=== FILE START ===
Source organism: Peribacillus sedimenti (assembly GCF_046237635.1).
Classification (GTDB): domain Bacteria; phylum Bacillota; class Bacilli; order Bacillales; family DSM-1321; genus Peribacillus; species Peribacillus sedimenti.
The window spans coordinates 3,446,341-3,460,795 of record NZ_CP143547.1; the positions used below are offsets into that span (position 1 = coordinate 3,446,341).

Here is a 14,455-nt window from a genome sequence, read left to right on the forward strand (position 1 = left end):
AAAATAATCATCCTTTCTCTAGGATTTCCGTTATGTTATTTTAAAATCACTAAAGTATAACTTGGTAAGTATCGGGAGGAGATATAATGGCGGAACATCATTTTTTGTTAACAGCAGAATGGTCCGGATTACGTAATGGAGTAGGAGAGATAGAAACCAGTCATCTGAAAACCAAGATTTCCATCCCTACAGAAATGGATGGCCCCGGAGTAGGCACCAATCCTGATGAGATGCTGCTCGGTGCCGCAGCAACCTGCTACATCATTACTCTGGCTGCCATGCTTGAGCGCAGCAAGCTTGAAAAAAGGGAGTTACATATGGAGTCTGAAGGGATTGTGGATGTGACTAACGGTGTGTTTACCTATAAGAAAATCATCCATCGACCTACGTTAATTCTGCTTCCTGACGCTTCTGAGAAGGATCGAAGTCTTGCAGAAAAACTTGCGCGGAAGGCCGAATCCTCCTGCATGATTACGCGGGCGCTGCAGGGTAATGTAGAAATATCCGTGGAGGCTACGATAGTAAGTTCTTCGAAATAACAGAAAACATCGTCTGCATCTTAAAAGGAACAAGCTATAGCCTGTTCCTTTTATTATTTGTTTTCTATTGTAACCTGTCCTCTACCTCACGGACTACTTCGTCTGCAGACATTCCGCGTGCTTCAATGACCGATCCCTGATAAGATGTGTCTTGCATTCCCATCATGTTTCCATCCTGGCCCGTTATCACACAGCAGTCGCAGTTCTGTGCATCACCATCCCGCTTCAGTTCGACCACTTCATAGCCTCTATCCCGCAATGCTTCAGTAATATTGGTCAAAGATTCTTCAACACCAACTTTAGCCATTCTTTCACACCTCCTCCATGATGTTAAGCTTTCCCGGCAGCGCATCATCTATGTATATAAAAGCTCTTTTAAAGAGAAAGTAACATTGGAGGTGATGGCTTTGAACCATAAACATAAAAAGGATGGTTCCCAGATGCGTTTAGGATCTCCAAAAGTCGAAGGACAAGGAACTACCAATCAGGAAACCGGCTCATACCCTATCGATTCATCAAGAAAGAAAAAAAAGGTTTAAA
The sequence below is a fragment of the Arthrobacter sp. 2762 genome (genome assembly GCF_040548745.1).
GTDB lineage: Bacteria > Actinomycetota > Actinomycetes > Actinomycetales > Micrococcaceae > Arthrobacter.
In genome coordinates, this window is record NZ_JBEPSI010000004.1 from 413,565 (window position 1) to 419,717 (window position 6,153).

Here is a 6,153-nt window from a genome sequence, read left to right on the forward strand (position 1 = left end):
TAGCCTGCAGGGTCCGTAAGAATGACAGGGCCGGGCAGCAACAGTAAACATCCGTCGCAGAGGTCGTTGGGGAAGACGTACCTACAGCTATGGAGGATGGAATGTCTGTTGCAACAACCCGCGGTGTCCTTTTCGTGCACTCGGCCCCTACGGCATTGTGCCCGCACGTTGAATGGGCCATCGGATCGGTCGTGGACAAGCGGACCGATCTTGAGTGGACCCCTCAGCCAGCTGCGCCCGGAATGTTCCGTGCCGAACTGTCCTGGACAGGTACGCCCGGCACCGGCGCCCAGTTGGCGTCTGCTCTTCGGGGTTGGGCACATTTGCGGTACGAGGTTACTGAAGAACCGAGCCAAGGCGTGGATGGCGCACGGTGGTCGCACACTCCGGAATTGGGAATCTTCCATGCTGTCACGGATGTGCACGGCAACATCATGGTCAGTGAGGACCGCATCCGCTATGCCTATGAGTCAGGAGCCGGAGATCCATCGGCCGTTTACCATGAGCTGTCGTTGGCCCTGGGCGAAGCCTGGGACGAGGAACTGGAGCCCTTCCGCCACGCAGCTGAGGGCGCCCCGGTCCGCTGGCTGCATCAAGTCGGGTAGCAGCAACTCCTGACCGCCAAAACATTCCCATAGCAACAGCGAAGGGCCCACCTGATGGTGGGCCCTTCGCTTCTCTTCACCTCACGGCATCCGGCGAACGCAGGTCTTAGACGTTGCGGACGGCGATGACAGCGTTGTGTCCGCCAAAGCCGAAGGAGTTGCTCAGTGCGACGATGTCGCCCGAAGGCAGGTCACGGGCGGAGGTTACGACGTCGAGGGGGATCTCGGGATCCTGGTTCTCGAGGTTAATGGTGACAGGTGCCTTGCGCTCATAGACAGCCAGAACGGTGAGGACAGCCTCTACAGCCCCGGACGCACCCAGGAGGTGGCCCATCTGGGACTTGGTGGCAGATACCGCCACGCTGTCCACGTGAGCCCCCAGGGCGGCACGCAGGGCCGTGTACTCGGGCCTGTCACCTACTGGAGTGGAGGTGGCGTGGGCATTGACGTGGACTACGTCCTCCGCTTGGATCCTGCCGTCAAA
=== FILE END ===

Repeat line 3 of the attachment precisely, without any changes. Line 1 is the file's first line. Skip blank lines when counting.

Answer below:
The window spans coordinates 3,446,341-3,460,795 of record NZ_CP143547.1; the positions used below are offsets into that span (position 1 = coordinate 3,446,341).